Surface-Functionalized Nanoparticle Permeation Triggers Lipid Displacement and Water and Ion Leakage
PA Oroskar and CJ Jameson and S Murad, LANGMUIR, 31, 1074-1085 (2015).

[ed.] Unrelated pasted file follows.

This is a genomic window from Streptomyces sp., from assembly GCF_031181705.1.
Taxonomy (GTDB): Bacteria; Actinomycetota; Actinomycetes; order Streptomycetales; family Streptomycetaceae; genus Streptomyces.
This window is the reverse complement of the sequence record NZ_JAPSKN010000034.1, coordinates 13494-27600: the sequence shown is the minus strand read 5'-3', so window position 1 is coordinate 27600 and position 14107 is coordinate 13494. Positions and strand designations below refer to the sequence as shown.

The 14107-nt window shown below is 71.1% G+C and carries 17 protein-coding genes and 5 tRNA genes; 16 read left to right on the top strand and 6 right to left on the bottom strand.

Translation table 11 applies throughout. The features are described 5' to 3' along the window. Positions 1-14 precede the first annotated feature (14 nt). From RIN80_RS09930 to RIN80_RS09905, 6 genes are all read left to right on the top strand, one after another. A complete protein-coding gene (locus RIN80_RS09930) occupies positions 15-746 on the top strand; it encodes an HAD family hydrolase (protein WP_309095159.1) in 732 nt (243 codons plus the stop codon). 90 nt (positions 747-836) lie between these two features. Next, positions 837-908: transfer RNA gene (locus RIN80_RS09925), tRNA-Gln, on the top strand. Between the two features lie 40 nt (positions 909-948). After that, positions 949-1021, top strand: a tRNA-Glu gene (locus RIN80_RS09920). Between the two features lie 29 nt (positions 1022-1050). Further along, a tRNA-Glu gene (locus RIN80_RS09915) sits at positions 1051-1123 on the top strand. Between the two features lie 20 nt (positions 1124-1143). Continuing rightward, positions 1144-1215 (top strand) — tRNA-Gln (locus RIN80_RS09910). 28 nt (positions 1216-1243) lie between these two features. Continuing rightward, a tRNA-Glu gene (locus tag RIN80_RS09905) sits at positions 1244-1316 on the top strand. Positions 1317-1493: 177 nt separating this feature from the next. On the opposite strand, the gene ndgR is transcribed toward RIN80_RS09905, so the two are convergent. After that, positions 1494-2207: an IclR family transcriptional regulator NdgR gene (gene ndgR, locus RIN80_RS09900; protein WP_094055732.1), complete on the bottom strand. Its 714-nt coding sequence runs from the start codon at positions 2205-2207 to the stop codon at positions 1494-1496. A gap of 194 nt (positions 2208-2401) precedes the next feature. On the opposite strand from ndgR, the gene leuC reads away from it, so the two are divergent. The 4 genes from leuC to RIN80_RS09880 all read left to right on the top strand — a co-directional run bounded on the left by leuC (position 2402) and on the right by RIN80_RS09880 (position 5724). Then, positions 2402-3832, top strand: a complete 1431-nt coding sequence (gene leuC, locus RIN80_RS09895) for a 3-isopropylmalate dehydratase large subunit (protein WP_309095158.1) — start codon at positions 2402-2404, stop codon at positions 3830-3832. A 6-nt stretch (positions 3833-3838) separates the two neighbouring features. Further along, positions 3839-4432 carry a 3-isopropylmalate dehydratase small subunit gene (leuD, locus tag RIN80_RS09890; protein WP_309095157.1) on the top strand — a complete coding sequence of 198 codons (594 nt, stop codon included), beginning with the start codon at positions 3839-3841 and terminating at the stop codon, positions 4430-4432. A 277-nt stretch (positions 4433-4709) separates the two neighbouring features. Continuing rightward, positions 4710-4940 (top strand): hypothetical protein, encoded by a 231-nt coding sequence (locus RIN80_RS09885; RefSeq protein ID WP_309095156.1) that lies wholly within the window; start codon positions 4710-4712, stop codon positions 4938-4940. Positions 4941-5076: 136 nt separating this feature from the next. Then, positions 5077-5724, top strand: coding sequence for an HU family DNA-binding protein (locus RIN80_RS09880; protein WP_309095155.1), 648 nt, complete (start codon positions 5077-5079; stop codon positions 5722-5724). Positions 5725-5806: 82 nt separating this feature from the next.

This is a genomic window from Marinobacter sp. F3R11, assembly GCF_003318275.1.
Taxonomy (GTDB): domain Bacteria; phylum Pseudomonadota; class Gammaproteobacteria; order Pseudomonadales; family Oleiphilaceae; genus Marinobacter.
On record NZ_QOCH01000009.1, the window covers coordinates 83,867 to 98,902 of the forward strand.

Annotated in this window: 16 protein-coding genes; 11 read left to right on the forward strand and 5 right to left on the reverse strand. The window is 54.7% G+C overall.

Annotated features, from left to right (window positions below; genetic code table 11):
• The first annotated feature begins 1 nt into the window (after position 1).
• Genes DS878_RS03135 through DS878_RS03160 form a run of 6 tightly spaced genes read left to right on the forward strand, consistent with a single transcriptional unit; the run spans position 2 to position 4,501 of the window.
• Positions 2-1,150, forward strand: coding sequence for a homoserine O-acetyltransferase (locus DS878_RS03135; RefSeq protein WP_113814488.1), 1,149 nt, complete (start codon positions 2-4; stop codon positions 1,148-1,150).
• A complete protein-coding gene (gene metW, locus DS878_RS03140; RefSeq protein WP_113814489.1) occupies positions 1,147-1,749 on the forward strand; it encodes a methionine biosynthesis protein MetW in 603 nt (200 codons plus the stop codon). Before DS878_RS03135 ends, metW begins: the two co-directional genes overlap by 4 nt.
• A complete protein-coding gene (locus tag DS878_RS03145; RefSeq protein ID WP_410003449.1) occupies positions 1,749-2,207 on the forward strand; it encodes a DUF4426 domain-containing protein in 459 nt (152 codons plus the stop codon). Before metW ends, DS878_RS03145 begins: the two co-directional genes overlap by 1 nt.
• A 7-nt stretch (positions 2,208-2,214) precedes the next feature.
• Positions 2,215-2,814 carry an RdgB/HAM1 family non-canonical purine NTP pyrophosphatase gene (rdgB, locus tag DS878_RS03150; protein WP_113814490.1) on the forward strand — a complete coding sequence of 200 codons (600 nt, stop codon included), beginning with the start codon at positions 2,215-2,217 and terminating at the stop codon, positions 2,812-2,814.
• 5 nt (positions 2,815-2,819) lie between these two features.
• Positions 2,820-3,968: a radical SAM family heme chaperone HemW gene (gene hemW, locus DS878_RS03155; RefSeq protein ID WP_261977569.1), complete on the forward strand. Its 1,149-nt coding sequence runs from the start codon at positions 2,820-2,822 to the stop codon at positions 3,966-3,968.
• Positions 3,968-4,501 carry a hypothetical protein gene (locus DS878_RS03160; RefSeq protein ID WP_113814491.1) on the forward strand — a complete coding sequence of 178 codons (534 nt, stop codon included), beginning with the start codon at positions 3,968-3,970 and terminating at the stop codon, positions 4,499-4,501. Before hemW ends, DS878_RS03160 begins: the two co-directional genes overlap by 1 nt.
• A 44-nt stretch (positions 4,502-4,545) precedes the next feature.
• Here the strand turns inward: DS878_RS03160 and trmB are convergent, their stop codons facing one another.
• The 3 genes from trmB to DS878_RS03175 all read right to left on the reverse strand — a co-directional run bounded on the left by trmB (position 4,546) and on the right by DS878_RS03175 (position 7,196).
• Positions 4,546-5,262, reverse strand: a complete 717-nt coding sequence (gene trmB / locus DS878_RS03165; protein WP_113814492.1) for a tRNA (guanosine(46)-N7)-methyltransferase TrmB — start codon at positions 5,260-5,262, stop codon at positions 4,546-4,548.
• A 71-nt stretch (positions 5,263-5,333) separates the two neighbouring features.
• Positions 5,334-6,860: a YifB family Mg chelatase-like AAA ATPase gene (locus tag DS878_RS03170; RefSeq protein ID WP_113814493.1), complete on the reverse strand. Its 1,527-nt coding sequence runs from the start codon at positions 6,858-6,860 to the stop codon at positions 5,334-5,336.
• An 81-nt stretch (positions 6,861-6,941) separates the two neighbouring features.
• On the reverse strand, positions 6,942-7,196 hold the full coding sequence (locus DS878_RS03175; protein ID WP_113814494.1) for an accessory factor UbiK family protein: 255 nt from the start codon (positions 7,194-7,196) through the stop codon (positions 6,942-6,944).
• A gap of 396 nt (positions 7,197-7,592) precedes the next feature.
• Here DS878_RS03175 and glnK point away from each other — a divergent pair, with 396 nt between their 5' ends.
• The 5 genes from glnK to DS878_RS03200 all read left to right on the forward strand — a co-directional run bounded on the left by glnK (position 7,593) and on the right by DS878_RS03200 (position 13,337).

Functionalized nanoparticles (NPs) are considered suitable carriers for targeted drug delivery systems. However, the ion and water leakage induced by permeation of these nanoparticles is a challenge in these drug delivery methods because of cytotoxic effects of some ions. In this study, we have carried out a series of coarse-grained molecular dynamics simulations to investigate the effect of length of ligands on permeation of a nanoparticle across a protein-free phospholipid bilayer membrane. Water and ion penetration as well as incidence of lipid flip-flop events and loss of lipid molecules from the membrane are explored in this study while varying the nanoparticle size, length of ligand, ion concentration gradient, pressure differential across the membrane, and nanoparticle permeation velocity. Some results from our studies include (1) the number of water molecules in the interior of the membrane during ligand- coated nanoparticle permeation increases with nanoparticle size, ligand length, pressure differential, and permeation velocity but is not sensitive to the ion concentration gradient; (2) some lipid molecules leave the membrane by being entangled with ligands of the NP instead of completing the flip-flop that permits them to rejoin the membrane, thereby leading to fewer flip-flop events; and (3) the formation of water columns or water fingers provides a mechanism of ion transport across lipid bilayer membranes, but such ion penetration events are less likely for sodium ions than chloride ions and less likely for nanoparticles with longer-ligands.
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